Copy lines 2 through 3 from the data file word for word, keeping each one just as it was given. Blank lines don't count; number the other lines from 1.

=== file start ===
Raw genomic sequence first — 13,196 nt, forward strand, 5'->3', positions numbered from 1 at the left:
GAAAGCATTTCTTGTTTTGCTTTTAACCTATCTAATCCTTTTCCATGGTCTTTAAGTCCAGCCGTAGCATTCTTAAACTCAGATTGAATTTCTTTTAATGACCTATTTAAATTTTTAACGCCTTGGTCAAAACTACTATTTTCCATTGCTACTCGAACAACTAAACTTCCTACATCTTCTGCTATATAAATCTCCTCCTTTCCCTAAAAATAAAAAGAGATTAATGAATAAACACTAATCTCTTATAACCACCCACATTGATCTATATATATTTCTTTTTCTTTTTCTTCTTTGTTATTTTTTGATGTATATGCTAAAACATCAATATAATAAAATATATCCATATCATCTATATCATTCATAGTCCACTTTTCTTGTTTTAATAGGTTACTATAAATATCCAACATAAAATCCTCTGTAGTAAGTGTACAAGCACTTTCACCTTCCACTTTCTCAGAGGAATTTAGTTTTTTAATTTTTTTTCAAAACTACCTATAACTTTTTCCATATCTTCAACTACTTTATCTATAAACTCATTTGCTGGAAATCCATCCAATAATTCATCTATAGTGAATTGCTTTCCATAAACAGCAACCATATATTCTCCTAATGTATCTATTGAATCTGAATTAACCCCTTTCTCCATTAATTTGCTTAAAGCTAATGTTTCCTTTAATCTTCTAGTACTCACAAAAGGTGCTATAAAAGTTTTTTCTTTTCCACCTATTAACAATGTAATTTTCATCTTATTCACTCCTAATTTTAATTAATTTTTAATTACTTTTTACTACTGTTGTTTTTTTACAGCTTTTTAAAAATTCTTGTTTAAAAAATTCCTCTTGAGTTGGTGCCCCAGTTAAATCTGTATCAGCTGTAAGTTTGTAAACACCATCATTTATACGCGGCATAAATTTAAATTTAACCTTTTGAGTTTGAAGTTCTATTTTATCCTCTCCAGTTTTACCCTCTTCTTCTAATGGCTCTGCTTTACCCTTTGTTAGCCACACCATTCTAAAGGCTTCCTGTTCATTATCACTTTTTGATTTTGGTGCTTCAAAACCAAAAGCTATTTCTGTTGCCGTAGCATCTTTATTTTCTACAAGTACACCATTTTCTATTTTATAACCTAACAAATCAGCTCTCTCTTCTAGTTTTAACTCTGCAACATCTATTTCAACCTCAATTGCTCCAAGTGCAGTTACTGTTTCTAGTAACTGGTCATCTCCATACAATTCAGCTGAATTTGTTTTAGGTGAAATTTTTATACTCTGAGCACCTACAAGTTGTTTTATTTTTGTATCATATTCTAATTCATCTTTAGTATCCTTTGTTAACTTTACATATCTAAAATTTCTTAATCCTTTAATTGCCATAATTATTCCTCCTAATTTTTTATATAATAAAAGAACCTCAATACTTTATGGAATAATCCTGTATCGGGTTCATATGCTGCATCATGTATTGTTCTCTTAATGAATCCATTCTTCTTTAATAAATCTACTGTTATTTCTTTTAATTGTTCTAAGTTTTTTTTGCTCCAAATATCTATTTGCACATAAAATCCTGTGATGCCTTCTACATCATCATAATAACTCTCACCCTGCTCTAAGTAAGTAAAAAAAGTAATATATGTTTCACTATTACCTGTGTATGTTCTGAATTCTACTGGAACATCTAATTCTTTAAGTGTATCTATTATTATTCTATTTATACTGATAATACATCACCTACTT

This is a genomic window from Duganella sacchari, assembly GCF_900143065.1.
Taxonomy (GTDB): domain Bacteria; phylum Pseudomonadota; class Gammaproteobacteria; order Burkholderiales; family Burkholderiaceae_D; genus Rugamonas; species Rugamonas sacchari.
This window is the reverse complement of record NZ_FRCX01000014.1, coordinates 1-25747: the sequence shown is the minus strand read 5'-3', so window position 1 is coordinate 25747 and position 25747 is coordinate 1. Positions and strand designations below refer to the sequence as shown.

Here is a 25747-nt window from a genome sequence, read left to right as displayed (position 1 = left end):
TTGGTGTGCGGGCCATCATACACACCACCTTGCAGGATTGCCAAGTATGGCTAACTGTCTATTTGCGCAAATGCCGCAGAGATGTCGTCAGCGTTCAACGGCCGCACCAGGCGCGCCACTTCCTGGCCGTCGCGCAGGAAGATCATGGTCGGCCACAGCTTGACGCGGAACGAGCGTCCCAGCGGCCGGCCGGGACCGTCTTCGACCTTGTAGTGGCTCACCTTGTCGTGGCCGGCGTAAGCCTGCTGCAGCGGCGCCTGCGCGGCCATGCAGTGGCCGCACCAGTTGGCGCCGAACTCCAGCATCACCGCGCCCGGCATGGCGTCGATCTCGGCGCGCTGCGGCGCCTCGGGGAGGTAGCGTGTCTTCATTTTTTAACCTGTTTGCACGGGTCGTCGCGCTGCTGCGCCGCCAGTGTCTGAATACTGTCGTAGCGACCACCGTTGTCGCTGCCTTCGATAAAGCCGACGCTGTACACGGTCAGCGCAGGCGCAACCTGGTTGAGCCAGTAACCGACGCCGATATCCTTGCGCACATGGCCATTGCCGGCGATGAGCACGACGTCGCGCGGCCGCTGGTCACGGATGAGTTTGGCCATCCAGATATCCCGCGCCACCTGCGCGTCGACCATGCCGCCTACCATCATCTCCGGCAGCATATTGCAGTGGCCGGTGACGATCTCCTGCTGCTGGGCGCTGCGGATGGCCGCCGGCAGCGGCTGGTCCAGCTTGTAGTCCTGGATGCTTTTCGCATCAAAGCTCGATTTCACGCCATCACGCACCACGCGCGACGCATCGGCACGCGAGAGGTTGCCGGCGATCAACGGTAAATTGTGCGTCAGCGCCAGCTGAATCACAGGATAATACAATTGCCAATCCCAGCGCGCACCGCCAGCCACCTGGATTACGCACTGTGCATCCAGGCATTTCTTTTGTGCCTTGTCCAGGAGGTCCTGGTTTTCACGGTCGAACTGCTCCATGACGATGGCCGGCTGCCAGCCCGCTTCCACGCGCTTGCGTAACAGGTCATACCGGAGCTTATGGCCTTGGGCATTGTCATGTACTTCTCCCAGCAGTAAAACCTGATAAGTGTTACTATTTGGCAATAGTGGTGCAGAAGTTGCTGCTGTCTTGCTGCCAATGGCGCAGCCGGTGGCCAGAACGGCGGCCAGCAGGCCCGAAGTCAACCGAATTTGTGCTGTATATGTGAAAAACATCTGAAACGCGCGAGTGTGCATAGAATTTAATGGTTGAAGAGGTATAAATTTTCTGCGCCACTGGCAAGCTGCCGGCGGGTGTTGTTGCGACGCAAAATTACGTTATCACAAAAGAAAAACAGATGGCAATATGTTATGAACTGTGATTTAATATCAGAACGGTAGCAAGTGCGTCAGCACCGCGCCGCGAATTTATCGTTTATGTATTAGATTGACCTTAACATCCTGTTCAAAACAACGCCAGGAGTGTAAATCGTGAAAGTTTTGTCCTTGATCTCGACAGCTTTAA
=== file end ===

GAAAGCATTTCTTGTTTTGCTTTTAACCTATCTAATCCTTTTCCATGGTCTTTAAGTCCAGCCGTAGCATTCTTAAACTCAGATTGAATTTCTTTTAATGACCTATTTAAATTTTTAACGCCTTGGTCAAAACTACTATTTTCCATTGCTACTCGAACAACTAAACTTCCTACATCTTCTGCTATATAAATCTCCTCCTTTCCCTAAAAATAAAAAGAGATTAATGAATAAACACTAATCTCTTATAACCACCCACATTGATCTATATATATTTCTTTTTCTTTTTCTTCTTTGTTATTTTTTGATGTATATGCTAAAACATCAATATAATAAAATATATCCATATCATCTATATCATTCATAGTCCACTTTTCTTGTTTTAATAGGTTACTATAAATATCCAACATAAAATCCTCTGTAGTAAGTGTACAAGCACTTTCACCTTCCACTTTCTCAGAGGAATTTAGTTTTTTAATTTTTTTTCAAAACTACCTATAACTTTTTCCATATCTTCAACTACTTTATCTATAAACTCATTTGCTGGAAATCCATCCAATAATTCATCTATAGTGAATTGCTTTCCATAAACAGCAACCATATATTCTCCTAATGTATCTATTGAATCTGAATTAACCCCTTTCTCCATTAATTTGCTTAAAGCTAATGTTTCCTTTAATCTTCTAGTACTCACAAAAGGTGCTATAAAAGTTTTTTCTTTTCCACCTATTAACAATGTAATTTTCATCTTATTCACTCCTAATTTTAATTAATTTTTAATTACTTTTTACTACTGTTGTTTTTTTACAGCTTTTTAAAAATTCTTGTTTAAAAAATTCCTCTTGAGTTGGTGCCCCAGTTAAATCTGTATCAGCTGTAAGTTTGTAAACACCATCATTTATACGCGGCATAAATTTAAATTTAACCTTTTGAGTTTGAAGTTCTATTTTATCCTCTCCAGTTTTACCCTCTTCTTCTAATGGCTCTGCTTTACCCTTTGTTAGCCACACCATTCTAAAGGCTTCCTGTTCATTATCACTTTTTGATTTTGGTGCTTCAAAACCAAAAGCTATTTCTGTTGCCGTAGCATCTTTATTTTCTACAAGTACACCATTTTCTATTTTATAACCTAACAAATCAGCTCTCTCTTCTAGTTTTAACTCTGCAACATCTATTTCAACCTCAATTGCTCCAAGTGCAGTTACTGTTTCTAGTAACTGGTCATCTCCATACAATTCAGCTGAATTTGTTTTAGGTGAAATTTTTATACTCTGAGCACCTACAAGTTGTTTTATTTTTGTATCATATTCTAATTCATCTTTAGTATCCTTTGTTAACTTTACATATCTAAAATTTCTTAATCCTTTAATTGCCATAATTATTCCTCCTAATTTTTTATATAATAAAAGAACCTCAATACTTTATGGAATAATCCTGTATCGGGTTCATATGCTGCATCATGTATTGTTCTCTTAATGAATCCATTCTTCTTTAATAAATCTACTGTTATTTCTTTTAATTGTTCTAAGTTTTTTTTGCTCCAAATATCTATTTGCACATAAAATCCTGTGATGCCTTCTACATCATCATAATAACTCTCACCCTGCTCTAAGTAAGTAAAAAAAGTAATATATGTTTCACTATTACCTGTGTATGTTCTGAATTCTACTGGAACATCTAATTCTTTAAGTGTATCTATTATTATTCTATTTATACTGATAATACATCACCTACTT

This is a genomic window from Duganella sacchari, assembly GCF_900143065.1.